Visioning Sets Future Course

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Finding the Outside of the Envelope


by Commissioner David Edwards – 

Our world is moving at an ever increasing pace. Change is thrust upon us. New technology and broader and faster communication bring increased global awareness, while simultaneously isolating us more in our own communities. Values become blurred. In isolation, people have more difficulty choosing what is right. There is today a sense of urgency. The Army must keep pace. Nineteenth century thinking, planning, timing and programming won’t help us identify and meet the needs of 21st century living. We must change. There is no choice.

In 1991, when MISSION2000 was launched, the USA Western Territory indicated: “We will know that MISSION2000 has been accomplished when…The Salvationists of the Western territory are seeking the mind of God for 2020 VISION. The momentum of MISSION2000 will be projected over the first two decades of the 21st century into Kingdom-building ventures that are visible to the eyes of faith.”

We are embarking on a process intended to:

  • engage the whole territory in a journey of spiritual discovery;
  • challenge every Salvationist, adherent, advisory board member and employee into becoming personally involved in this effort to discover from God what he wants this Army to be and do beyond the year 2000;
  • give a sense of empowerment to all our people, young and old, women and men, whatever their race or culture, whatever their rank;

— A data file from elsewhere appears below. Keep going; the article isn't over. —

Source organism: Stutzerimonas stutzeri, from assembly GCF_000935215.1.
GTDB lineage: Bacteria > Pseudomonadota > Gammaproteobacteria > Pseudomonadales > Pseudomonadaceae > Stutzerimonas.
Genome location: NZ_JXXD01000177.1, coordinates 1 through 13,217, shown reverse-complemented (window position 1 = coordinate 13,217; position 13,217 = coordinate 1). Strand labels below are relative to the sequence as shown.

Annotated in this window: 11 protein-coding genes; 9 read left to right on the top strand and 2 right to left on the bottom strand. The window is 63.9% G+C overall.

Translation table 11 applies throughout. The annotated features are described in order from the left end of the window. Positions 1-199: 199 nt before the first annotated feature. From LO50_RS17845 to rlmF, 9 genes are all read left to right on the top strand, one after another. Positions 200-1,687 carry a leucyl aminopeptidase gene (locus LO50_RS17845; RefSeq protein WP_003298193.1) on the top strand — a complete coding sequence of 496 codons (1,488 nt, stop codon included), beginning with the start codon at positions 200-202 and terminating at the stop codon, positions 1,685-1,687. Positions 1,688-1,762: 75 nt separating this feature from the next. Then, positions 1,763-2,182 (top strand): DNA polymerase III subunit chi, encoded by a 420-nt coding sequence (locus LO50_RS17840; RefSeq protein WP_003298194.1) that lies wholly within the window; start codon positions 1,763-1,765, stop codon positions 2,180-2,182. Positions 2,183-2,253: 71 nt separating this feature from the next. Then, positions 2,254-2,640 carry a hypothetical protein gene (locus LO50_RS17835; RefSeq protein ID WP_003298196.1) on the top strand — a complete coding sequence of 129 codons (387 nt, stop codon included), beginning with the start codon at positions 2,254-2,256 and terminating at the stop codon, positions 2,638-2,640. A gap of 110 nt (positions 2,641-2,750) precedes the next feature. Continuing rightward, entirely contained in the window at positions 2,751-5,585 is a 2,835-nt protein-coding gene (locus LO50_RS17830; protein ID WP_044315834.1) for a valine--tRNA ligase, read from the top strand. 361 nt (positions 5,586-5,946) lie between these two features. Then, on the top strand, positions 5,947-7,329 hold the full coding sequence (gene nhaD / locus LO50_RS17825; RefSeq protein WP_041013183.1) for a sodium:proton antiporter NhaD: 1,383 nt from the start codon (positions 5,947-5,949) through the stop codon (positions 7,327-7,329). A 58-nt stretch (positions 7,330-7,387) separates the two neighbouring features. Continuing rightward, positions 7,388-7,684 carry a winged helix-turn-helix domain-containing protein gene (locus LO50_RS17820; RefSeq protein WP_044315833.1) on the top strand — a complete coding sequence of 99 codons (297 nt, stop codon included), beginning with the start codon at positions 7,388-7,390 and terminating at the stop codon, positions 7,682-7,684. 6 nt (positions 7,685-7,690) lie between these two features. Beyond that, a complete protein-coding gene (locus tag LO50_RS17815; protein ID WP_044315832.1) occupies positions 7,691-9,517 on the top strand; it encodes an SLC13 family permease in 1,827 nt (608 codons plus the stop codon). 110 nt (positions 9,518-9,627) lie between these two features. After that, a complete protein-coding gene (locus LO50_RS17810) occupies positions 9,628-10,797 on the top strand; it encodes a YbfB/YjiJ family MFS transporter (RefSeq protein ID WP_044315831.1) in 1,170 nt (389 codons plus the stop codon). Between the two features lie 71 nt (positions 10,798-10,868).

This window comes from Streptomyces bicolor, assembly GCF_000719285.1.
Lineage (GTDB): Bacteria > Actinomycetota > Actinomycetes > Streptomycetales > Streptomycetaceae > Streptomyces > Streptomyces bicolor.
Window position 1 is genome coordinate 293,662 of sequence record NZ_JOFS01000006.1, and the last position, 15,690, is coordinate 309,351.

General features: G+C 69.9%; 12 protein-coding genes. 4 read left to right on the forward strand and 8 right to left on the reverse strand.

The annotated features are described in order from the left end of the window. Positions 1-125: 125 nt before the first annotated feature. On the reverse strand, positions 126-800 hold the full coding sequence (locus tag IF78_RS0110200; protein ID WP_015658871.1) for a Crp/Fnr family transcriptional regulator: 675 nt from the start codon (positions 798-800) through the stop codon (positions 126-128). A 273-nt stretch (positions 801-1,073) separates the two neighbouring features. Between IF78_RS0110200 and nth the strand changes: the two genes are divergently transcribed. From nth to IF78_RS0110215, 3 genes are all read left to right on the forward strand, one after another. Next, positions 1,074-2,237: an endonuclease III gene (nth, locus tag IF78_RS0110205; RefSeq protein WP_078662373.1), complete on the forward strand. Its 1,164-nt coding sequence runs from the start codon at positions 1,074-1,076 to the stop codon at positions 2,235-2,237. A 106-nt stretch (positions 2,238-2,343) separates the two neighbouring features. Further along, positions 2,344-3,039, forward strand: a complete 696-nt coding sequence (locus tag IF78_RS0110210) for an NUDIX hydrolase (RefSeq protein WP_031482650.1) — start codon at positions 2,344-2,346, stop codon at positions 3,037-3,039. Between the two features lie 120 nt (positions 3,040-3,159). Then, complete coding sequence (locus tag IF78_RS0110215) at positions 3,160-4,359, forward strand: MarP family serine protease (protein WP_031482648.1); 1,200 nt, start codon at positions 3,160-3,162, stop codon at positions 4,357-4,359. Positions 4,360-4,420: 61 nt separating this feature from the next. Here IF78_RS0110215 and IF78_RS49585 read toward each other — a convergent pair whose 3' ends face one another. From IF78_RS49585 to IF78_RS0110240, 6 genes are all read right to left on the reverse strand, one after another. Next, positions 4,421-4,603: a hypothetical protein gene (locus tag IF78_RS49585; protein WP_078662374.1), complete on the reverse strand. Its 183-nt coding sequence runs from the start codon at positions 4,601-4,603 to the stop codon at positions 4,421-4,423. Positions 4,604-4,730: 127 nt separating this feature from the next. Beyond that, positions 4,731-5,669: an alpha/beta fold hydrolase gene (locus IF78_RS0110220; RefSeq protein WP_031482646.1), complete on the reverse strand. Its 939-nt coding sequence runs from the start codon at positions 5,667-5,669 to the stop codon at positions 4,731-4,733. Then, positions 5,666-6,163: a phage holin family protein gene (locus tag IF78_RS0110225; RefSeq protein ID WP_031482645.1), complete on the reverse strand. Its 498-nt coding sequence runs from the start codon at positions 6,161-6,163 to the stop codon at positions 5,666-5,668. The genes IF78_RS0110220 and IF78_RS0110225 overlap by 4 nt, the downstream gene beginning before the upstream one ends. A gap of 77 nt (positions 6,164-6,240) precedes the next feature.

• and encourage total commitment to the pursuit of the vision God will give to us, his people.

As we begin the process, it is important that we remind ourselves of who we are, what makes us who we are, why we are an Army, what we value most and why these things are important.

The International Mission Statement of The Salvation Army succinctly addresses these issues…

“The Salvation Army, an International Movement, is an evangelical part of the universal Christian Church.

Its message is based on the Bible.

Its ministry is motivated by love for God.

Its mission is to preach the gospel of Jesus Christ and meet human needs in his name without discrimination.”

This statement is worthy of closer examination.

We are an Army: We have been called by God to be an Army and “to fight against the forces of sin.” Thus we are The Salvation Army. An Army on the march, never in retreat, always going forward. We are an Army sustained and directed by God.

We are a church: An “evangelical part of the universal Christian Church,” members of Christ’s Body holding to the historic faith of the Church centered on the redemptive work of Jesus Christ.

We are a worshiping church, praising the one God, Creator, Preserver and Governor of all things.

Our emphasis is on evangelism– bringing people to a personal knowledge of Christ.

Our message is based upon the Bible: So, too, is our motivation and mission. Our foundations are Biblical. We are deeply committed to the doctrines of The Salvation Army which are founded on the Word of God. We have always been a people of the Word, what we are and all we do being firmly based upon God’s Word.

Our ministry is motivated by love for God (and by the love of God): “Since God so loved us, we also ought to love one another.” (1 John 4:11).